From Cvillepedia
Jump to navigation Jump to search

Pireus was the name for a port downstream of the Woolen Mills on the Rivanna River. The area received that name in the 1820's when it was commercially active.[1]

The Pireus Store was a central feature of the area, serving as the port's storehouse.


Origins and early history

In 1795, a grist mill commenced operations on the site that would eventually become Pireus. In the following two decades, a series of locks and dams were constructed in the area by the Rivanna Navigation Company. A sawmill was constructed on the site around 1820.

In 1825, William Hunter Meriwether purchased 148 acres on the Rivanna River from Isaac and Molly Miller (the land had originally been Molly's share of her father Nicholas Lewis' estate). An active entrepreneur, Meriwether immediately began to develop the area surrounding the confluence of the Rivanna and Moores Creek, calling it "Pireus"; this name was a reference to the port of the same name that famously served the Greek city-state of Athens during the classical period. The area was ordinarily the furthest inland a watercraft could reach along the Rivanna.

On December 7, 1829, when the Rivanna Navigation Company was in the midst of improving the river in order to operate a line of canal boats and packets between Charlottesville and Richmond, Meriwether purchased from that organization the right to construct a dam across the river just above the mouth of Moores Creek. Within a few years, he was receiving rent from two partners, Robert S. Jones and James S. Crewdson, for a factory driven by hydropower and involved in the manufacture of various products.[2] The Rivanna Navigation Company at one time also operated a warehouse at Pireus, with David W. Fowler (the father of Christopher L. Fowler) having been placed in charge of the facility.[3]

Precursor to Woolen Mills

By 1840, Meriwether possessed several mills operating on the east side of the river and had erected a toll bridge. During this time, he also began constructing a flour mill on the west side of the river, which was subsequently leased and completed as a cotton factory, eventually forming the foundation of the activities of the Woolen Mills enterprise later in the century.[4]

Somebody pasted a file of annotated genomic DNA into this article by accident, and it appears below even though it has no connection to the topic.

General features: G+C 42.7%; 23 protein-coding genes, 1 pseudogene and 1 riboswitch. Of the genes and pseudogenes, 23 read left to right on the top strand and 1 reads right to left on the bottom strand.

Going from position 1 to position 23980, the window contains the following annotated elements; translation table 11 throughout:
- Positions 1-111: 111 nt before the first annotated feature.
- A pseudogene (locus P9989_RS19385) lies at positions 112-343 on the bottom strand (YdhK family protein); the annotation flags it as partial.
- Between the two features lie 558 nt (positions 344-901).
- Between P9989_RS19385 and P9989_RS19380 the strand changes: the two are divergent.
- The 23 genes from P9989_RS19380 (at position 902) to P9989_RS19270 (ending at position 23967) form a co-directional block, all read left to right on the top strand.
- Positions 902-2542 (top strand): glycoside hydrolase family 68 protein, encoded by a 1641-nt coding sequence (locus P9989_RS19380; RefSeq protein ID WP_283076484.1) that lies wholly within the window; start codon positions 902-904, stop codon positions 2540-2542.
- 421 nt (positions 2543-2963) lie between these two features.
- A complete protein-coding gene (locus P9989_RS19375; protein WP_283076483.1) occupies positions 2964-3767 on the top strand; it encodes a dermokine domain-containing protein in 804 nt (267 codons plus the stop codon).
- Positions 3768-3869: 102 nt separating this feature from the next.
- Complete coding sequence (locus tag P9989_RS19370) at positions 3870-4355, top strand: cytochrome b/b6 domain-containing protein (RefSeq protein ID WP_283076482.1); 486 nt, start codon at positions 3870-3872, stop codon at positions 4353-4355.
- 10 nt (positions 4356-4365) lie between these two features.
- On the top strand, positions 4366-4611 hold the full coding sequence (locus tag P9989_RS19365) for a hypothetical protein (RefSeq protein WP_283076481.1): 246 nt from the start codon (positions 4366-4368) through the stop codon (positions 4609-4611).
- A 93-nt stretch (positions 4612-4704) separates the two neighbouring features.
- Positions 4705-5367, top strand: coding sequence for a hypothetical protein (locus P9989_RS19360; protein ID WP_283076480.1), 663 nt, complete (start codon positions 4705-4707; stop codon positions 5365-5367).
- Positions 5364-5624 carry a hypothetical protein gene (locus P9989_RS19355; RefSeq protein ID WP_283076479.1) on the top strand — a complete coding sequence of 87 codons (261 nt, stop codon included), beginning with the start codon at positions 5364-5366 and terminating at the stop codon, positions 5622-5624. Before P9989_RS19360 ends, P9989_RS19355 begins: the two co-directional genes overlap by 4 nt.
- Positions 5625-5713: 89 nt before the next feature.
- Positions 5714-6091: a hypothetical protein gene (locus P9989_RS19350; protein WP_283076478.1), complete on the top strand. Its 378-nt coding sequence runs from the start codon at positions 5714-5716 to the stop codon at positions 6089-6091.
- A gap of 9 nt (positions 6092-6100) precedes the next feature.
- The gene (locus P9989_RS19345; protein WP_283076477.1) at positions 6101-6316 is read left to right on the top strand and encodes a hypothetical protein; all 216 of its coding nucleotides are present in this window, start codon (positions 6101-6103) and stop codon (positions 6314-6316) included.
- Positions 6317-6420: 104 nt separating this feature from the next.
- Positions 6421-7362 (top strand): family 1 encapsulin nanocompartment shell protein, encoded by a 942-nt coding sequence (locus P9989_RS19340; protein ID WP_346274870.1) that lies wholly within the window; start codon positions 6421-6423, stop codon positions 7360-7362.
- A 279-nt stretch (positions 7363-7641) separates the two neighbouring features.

On October 22, 1846, Meriwether sold around 150 acres of land, including the site of Pireus, to Thomas H. Farish. On April 20, 1847, Thomas H. Farish sold a 13 acre tract of land that included Pireus as well as one half of the toll bridge, dam and a saw and plaster mill to his father, William P. Farish (the progenitor of the Farish House hotel). On May 15 of that year, Farish and Henry W. Jones formed an unchartered company known as Farish, Jones and Co. The new corporation consolidated the Pireus holdings, marking the start of Woolen Mills as a formal enterprise.[5]

Later history

With the widespread advent of the railroad in ensuing years, Pireus (alongside other local ports such as that of Milton) gradually declined into obscurity.[6]


  1. Web. Canal society celebrates Jefferson the businessman, Tim Shea, Charlottesville Tomorrow, April 28, 2013, retrieved April 29, 2013.
  2. Web. Rivanna Navigation Company, Historic Woolen Mills, 09/02/2007
  3. Web. CAPT. CHRISTOPHER L. FOWLER, Daily Progress, 04/18/1898
  4. Web. Pireus Store 08/10/1983, The Virginia Department of Historic Resources, 08/10/1983
  5. Web. Charlottesville Woolen Mills Chronology, Historic Woolen Mills
  6. Web. Powerhouse Piræus, Cville Power